I’m a perfectionist. If you know me personally, this is probably not news to you.

I like things to be just so, and it’s hard for me to move on from any situation that’s not yet perfect.

Over the last couple years, though, I’ve gradually realized that across-the-board perfectionism has a steep price, one that I’d been paying unwittingly. But I think I’ve found a compromise, a way to embrace perfectionism while avoiding much of this cost.

Let’s start by examining the cost of across-the-board perfectionism.

The Price of Perfectionism

Okay, here’s how I see it.

The higher your standards for an activity, the more time it takes to complete that activity.

Since your time is more or less fixed, having high standards for one activity reduces the time available for all other activities. This isn’t a problem for truly important tasks (like regular exercise or your favorite hobby), but when applied to all activities, it’s a major problem.

“But wait,” you say, “isn’t this blog about becoming more productive? Can’t you create more time by working more efficiently and keeping your standards very high in all areas?” Yes indeed, and increased efficiency is a great first step! Since you only have 24 hours in a day, though, you’ll eventually reach a point of diminishing returns. You can only do so much.

In other words, if you apply a single standard (“It must be perfect!”) to every activity you engage in, you will have time for relatively few activities.

Let’s look at an (fictional) example.

Tim the Perfectionist

Meet Tim.

Tim demands perfection from himself in everything, and it shows. His house is spotless, he’s extremely productive at work, and his day is ruled by routine. Tim’s life is predictable and productive.

Tim has few hobbies, since taking up a new activity represents a huge time commitment for him. He really only has two pastimes: gardening and running.

Tim’s garden is something to behold. Sprawling yet neat, it dominates his backyard. Tim’s meticulous record-keeping and careful planning have led to year-over-year increases in yield, and he now grows more produce than he and his wife can eat. He regularly brings his neighbors fresh kale, tomatoes, and squash (which they’re happy to accept).

Tim’s also a runner. He runs nearly 50 miles a week, and in local races he regularly beats decades-younger runners. He keeps precise records of this hobby, too: he’s been recording his daily mileage, his caloric intake, and his sleep habits for nearly twenty years.

To be blunt, Tim can’t half-ass anything. He reaps the rewards of his across-the-board perfectionism (excellence in all pursuits) and lives with the downside (relatively few pursuits).

Tim is happy and productive. There is nothing wrong with being Tim.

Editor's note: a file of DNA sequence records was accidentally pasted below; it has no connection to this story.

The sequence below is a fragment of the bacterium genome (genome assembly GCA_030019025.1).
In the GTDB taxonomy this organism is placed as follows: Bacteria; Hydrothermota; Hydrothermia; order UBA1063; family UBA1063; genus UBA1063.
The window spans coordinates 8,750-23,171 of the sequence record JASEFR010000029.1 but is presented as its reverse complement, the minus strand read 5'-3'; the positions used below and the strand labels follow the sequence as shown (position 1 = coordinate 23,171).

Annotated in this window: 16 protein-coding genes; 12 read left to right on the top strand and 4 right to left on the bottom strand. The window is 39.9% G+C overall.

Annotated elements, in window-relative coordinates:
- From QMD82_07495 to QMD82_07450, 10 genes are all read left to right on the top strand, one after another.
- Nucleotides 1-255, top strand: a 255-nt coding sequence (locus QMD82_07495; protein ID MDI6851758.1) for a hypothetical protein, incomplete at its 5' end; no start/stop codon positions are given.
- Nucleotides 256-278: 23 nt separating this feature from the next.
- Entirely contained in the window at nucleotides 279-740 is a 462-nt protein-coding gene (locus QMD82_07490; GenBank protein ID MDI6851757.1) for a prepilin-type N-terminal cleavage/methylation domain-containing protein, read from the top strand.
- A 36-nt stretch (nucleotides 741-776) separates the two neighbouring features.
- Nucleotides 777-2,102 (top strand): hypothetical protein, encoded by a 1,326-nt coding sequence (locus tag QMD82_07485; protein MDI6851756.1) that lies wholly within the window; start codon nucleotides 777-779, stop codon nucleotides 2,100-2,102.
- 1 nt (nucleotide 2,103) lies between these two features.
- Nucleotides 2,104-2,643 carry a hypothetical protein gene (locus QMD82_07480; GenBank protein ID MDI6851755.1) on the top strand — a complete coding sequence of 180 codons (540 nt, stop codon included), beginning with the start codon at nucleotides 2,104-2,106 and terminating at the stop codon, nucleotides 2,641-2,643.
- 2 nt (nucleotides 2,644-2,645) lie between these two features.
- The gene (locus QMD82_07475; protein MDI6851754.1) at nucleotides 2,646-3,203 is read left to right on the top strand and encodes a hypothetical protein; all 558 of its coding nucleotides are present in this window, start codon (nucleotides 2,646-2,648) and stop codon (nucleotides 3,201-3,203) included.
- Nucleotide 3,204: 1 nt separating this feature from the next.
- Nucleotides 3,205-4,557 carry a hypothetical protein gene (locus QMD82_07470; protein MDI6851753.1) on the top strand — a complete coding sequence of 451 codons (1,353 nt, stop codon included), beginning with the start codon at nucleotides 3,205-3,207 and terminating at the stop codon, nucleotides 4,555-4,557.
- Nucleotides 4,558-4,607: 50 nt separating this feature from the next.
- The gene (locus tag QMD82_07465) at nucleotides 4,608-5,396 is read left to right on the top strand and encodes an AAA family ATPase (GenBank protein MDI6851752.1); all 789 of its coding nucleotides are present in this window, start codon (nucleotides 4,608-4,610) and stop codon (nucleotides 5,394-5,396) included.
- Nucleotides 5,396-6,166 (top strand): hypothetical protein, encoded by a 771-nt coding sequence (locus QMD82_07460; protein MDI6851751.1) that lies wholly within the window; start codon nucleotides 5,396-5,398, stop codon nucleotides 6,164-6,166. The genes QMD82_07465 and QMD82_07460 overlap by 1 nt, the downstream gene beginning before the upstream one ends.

But what if you don’t want to be Tim?

An Alternative to Across-the-Board Perfectionism

Maybe you’re like me. You like having high standards, but you also like trying new things. You want a handful of hobbies, not just one or two. Maybe, like me, you find the weight of across-the-board perfectionism to be crushing. Who has time to spend 45 minutes cleaning the fridge every month?

I’ve found a workable solution. Like most answers to complicated problems, it’s a compromise. I call it intentional perfectionism.

Intentional perfectionism is simply making a conscious choice about what activities to be a perfectionist about.

I have an actual list. Here it is:

Listen up, Vieker. It’s okay to be a perfectionist about the following things:
  • playing the trumpet every day (no exceptions)
  • writing this blog twice a week (no exceptions)
  • bringing my “A” game when advising students (and most other work tasks)
  • making coffee (exactly 20g of beans per 330g of 203° water)
  • keeping a zero-based budget every month (to the penny)
  • tracking every calorie I eat
  • keeping my desk completely clean
  • requiring my clothes to fit just the way I like

If it’s not on this list, dude, let it slide.

This might seem like too simple a solution for a problem as ingrained as perfectionism, and I’ll be transparent: it doesn’t work every time. But I’m constantly surprised at the difference this mindset has made for me.

I can immediately think of four major hobbies I currently enjoy that wouldn’t have been possible under my old, across-the-board perfectionism mindset:

Many of my friends are way better at these things, and I’m okay with that. It’s the price I pay to do them at all.

Implementing Intentional Perfectionism

Do you struggle with perfectionism? Got five minutes? Make your own intentional perfectionism list and try it out for a week! If it doesn’t work, you’ve lost nothing. If it works (as it has for me), you’ll find yourself experiencing less stress and more fulfillment.

And that’s well worth five minutes.